Celebrating the Nation: Finisch Independance Day

After witnessing independence Day celebrations in Malaysia, Singapore and Indonesia and writing about them on this blog, I will continue this little series with writing about the celebration here in Finland. Nations are imagined communities, so tells us Benedict Anderson.

So I bought some supplies like Fazer Finland colored stuff and a cookie cutter from in the shape of Finland.

Turku students celebrate it with a torch parade. Actually this year the torch parade lacked torches, because it was really rainy.

The parade with the flags of all the student organization went from the University Student building, to Abo Akademie, to the Graveyard where short speeches were given in Swedish and Finish. Thanking the people who fought for the freedom of Finland. Then wraths were laid. Some somber music was played. After that we took the bus back to the student building and then had some glögi.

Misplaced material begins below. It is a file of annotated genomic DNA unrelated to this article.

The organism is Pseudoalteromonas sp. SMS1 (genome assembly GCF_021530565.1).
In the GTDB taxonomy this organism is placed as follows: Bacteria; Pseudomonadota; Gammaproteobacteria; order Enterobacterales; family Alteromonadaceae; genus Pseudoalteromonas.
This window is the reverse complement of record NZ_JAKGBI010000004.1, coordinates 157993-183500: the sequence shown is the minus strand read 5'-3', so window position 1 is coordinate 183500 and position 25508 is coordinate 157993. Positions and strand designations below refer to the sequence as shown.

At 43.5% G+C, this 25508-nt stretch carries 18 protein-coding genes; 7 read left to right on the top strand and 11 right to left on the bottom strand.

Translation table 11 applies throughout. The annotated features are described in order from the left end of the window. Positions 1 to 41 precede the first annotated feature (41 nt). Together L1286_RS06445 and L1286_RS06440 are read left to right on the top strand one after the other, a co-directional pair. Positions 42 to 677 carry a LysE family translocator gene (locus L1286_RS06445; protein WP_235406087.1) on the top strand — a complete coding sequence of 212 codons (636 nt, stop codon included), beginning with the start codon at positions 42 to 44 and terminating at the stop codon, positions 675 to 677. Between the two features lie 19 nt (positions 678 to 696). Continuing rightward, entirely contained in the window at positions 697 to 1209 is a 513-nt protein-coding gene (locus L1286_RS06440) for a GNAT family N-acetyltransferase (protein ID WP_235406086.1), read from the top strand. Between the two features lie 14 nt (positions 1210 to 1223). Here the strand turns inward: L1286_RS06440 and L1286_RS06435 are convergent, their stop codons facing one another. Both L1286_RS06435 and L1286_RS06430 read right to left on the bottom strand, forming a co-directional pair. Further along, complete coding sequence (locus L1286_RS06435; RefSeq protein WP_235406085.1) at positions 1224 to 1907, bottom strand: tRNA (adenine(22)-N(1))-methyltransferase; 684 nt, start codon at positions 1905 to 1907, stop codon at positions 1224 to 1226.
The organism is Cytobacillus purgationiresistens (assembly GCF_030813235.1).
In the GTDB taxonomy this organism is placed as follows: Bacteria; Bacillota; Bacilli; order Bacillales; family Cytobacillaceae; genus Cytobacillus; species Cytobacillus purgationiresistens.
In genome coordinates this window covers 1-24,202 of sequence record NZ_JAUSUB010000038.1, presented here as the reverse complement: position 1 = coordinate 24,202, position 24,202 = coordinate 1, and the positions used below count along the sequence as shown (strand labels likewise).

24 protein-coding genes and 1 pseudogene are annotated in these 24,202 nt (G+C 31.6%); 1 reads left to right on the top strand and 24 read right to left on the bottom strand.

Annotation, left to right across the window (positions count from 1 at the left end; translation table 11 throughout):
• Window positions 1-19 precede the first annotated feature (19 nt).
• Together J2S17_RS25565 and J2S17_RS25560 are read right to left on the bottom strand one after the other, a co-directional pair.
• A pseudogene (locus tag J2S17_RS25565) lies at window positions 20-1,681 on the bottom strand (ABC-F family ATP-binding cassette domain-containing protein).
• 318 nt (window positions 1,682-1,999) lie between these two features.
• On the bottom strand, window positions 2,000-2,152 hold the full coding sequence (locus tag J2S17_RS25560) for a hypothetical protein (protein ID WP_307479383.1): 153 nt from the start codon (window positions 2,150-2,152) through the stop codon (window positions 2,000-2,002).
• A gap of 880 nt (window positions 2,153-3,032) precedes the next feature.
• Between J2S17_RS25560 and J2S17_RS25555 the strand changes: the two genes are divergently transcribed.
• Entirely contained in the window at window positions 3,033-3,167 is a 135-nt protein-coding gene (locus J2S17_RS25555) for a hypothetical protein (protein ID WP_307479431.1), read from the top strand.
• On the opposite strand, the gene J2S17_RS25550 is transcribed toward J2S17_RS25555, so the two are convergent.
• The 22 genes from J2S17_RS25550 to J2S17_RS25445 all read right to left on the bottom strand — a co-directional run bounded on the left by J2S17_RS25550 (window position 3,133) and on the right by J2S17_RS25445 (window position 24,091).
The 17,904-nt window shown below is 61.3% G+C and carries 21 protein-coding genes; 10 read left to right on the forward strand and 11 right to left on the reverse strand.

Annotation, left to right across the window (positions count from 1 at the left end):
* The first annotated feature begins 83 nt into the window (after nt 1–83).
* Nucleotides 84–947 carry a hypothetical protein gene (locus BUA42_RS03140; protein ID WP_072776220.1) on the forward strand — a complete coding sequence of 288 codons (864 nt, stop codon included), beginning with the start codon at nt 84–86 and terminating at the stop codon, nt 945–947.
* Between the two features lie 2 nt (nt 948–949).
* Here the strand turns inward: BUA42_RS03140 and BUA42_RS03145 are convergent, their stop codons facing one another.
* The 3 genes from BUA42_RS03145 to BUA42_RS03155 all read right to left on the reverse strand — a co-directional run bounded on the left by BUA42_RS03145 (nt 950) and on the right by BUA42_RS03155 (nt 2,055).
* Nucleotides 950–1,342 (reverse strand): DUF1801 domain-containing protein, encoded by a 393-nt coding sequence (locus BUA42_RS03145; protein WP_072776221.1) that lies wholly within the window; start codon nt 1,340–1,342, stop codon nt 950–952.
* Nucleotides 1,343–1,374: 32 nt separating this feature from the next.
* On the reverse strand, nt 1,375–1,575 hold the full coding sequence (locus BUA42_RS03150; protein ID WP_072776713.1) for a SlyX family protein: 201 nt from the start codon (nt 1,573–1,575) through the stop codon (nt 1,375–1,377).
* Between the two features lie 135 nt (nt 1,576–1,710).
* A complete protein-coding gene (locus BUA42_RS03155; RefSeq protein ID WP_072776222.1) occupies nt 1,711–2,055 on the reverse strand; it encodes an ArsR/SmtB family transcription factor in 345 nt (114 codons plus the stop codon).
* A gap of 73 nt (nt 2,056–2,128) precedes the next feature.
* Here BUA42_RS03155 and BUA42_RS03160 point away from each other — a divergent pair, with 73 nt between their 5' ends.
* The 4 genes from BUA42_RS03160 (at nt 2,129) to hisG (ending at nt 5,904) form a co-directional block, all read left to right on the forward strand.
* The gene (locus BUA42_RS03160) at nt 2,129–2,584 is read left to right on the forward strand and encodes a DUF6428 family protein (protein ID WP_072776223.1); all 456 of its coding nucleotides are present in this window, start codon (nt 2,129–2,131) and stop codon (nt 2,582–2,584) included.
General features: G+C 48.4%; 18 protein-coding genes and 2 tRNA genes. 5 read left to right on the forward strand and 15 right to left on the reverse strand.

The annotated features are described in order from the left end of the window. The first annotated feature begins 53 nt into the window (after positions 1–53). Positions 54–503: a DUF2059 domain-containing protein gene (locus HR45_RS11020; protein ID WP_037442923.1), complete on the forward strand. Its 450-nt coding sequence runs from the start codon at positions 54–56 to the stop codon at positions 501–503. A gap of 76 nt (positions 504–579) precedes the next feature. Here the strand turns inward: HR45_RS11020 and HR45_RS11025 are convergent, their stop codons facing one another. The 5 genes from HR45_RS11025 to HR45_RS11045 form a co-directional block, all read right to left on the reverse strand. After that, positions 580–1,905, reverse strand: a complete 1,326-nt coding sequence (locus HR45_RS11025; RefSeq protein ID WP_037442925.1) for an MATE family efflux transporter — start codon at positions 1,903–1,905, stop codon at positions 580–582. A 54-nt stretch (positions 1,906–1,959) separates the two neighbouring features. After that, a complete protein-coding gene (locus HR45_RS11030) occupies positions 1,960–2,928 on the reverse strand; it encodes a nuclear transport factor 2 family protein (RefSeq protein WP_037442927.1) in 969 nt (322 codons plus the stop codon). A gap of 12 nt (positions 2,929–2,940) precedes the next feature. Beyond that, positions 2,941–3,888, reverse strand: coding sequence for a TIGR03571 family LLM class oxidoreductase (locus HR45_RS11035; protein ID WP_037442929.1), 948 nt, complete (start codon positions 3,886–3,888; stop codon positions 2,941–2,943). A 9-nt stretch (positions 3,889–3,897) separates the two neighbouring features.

And of course I’m a big fan of the Finland Emoji set:

There is also a military parade, held every year in another town, this year it was Jyväskylä and Finland is so politcal correct, that one of its soldiers featured in TV was an immigrant:

IMG_0353

Apparently in TV they re-screen every year a bloody war movie, called „The Unknown Soldier„.

Of course playing and listening to patriotic (or militarist) music, is a great part, as in this march from the 30-years war:

The snowy north is our fatherland,
there our hearth crackles on the stormy beach.
There our sinewy arm grew by the sword,
there our chest burned with faith and honour.

We watered our snorting horse in the Neva’s bath;
he swam across the Vistula as happy as to a feast,
he carried our avenging steel over the Rhine,
he drank the emperor’s toast from the Danube.

 

https://www.youtube.com/watch?v=54YSkW4sJU4

One of them is even made with music from Sibelius:

Or this „nice“ song from WW2, with great lyrics like:

Little Russians in St. Petersburg
see bad dreams,
Russia is a borderland
and Finland an empire.

All great songs that make the Marsailaise sound like the good night song.